Normally, I do not like to post on back-to-back days; but then again, it’s not everyday that I finish a training workout so grueling that it garners commentary from a friend of mine who’s used to seeing me after speedy workouts before. He took one look at me as I limped into the locker room after changing and said, “Geez. You look like you just ran a marathon, what happened?” Well, I got two words for you my friend, Yasso 800s.
Now I know some of you run these as part of your regular speedwork routine for marathon training. If you do, I admire and congratulate you. Me, on the other hand, have never done these before. Yes, you heard right. Never, as in NEVER EVER. In fact, I’ve never done any speedwork on a track before. I remember trying once and got yelled at for not knowing which lane I was supposed to use and inconveniencing the faster college track guys running in the inner lanes while having to weave and dodge the slower runners and walkers in the outer lanes. As a result, I’ve always avoided the shorter distance workouts which necessitates the use of a track and stuck to mile repeats which I could run anywhere I want with my trusty Garmin. For this training cycle however, I decided to experiment a little bit and snug in a 8x800m workout as suggested by the Pfitz 18/55 plan just to mix things up. In retrospect, I think it popped up at a good time for me because as I’ve mentioned before, I’ve been struggling big time with my speed game and needed a solid faster workout both to get my legs back on track and to gauge where I’m at physically and mentally heading into the stretch portion of marathon training.
Having never done 800s before, I was so nervous and anxious thinking about this session that barely any real work got done today. Luckily, all my patients canceled or rescheduled on me today so I was free to ponder and anticipate about how the whole thing would go down. I planned out my appropriate pace (2:47-2:54 for 800m according to McMillian), converted the pace to mins/km (so I can gauge my speed on the Garmin as I’m running) and mapped out an appropriate “track” on googlemaps all in the office before leaving work. To escape the multitudes flocking around Central Park, I ran over to the calmer and less traveled East Side Drive to prepare my workout once I signed off at the hospital. After some brief stretching and a couple of warmup laps to identify appropriate landmarks that would serve as the starting and finish lines of my unofficial 800m track, I was ready to roll.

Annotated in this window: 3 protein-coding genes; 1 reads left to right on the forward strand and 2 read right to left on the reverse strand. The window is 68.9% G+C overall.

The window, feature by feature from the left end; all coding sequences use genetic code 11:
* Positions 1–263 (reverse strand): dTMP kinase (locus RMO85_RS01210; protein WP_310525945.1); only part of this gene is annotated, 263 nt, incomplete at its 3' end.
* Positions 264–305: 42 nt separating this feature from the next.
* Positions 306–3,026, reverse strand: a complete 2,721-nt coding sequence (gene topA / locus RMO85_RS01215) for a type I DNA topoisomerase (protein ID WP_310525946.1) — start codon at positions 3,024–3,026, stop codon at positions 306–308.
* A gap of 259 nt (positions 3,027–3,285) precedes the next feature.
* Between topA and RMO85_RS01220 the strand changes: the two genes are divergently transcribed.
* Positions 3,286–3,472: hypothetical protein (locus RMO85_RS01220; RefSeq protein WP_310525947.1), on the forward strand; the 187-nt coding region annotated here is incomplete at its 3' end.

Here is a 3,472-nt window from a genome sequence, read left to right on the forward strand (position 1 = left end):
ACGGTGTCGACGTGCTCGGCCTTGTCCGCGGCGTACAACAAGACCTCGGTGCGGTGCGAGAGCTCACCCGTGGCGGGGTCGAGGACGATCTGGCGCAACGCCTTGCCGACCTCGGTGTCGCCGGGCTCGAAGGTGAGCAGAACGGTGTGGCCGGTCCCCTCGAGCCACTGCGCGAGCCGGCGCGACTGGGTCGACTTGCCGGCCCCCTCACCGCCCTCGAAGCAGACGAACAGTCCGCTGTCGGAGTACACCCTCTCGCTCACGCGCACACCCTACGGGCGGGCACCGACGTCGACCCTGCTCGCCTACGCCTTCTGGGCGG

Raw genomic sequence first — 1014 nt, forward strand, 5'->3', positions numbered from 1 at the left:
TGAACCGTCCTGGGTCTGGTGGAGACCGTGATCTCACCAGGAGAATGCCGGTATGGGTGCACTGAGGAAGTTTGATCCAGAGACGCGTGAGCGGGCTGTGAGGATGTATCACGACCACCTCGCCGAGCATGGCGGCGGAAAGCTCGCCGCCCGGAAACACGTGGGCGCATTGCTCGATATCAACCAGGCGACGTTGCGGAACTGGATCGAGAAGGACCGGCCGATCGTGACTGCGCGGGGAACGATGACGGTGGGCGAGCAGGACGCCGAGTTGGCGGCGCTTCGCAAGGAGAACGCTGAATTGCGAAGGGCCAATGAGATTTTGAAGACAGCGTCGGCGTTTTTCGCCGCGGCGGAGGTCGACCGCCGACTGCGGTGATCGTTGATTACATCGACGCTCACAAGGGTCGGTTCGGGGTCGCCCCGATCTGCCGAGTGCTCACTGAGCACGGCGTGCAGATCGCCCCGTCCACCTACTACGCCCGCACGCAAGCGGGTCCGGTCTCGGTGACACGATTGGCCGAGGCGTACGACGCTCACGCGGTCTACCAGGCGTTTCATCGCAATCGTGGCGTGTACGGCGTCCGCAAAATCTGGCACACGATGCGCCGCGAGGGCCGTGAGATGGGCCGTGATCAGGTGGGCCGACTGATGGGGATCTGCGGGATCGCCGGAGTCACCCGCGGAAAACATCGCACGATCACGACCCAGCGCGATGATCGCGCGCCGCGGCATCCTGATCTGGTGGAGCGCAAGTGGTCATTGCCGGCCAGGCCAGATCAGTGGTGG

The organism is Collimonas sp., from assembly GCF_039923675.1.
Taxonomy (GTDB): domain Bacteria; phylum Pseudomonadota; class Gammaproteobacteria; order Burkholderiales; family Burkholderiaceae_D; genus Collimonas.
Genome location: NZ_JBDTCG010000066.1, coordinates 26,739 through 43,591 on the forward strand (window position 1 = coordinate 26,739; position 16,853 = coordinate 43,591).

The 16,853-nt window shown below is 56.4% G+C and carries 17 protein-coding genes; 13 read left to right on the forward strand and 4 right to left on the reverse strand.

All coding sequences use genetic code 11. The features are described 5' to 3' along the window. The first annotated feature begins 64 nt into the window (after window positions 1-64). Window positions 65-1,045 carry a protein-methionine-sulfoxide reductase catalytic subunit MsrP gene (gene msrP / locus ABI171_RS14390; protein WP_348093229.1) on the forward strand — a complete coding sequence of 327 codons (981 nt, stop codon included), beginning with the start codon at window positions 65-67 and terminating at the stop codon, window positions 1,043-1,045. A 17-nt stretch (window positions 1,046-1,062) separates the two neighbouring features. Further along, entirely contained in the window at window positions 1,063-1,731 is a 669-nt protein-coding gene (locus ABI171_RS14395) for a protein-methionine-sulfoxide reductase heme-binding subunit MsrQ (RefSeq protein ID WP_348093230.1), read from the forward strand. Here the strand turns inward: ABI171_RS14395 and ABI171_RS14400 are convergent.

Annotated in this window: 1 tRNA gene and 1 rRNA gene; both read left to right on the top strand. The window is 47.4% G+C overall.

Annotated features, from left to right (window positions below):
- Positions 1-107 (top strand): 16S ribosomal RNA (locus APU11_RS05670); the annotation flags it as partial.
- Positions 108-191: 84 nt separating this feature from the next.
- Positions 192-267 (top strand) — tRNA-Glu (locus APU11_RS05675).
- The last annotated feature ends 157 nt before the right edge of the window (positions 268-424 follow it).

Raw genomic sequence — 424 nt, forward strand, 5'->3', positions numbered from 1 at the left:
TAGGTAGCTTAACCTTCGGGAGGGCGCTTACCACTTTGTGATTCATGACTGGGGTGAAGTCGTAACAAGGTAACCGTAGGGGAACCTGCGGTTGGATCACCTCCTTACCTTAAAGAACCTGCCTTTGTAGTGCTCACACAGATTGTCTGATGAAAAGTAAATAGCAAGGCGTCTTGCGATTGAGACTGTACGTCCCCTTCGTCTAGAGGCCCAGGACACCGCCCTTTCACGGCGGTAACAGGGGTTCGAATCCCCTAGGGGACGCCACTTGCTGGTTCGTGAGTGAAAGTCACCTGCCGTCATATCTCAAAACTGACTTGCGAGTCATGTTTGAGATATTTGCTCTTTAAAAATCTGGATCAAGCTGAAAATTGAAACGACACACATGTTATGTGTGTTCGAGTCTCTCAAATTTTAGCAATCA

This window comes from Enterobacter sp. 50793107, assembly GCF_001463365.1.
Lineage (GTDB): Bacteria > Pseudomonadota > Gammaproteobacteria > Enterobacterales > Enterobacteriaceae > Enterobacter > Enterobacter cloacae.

Here’s how it went down for me today:
- Planned - 8 x 800m at 2:47-2:55 pace
- Interval 1: 2:45 [Started off faster than I should, rookie mistake]
- Interval 2: 2:48 [Ouch, okay this is not as easy as I imagined]
- Interval 3: 2:54 [Took this one a bit easy, almost too easy]
- Interval 4: 2:49 [Back on target, but already getting winded]
- Interval 5: 2:52 [A side stitch, dared not to stop, cursing Yasso]
- Interval 6: 2:51 [Gosh, this is hard, fighting mental demons]
- Interval 7: 2:52 [Ouch, the side stitch returns. Must. Battle. On]
- Interval 8: 2:50 [Finishing up, finishing strong. Yay, I survived!]
To say this was a tough workout is like saying this country has a small problem with healthcare. Um, yeah, it completely drained me and left me cramping and panting like a dog in heat on the side of the road. I must have looked like a complete mess running my 4 mile cooldown at 8:01 min/mi pace, which is slower and seemed to last longer than my 20 miler over the weekend. No wonder my friend gave me a weird eye and feared for my well-being when we met up afterwards (even after I showered and cleaned myself up!)
So what did I take away from this workout? I think my speed is starting to come back, although I am reluctant to extrapolate anything from these 800m times. Although there are some who will look at these numbers and claim that I’ll run a 2:52 or 2:54 marathon, I remain unconvinced that 800 times translate at all to the full 26.2. However, I do think that running 8 x 800s is good preparation for a half marathon, which I’ll run this weekend and then use that time to predict an appropriate finish for my marathon .
Let’s hope my legs can run hard and long as well as they run fast and short. Then and only then will I officially announce to the rest of the running world that I’m finally back.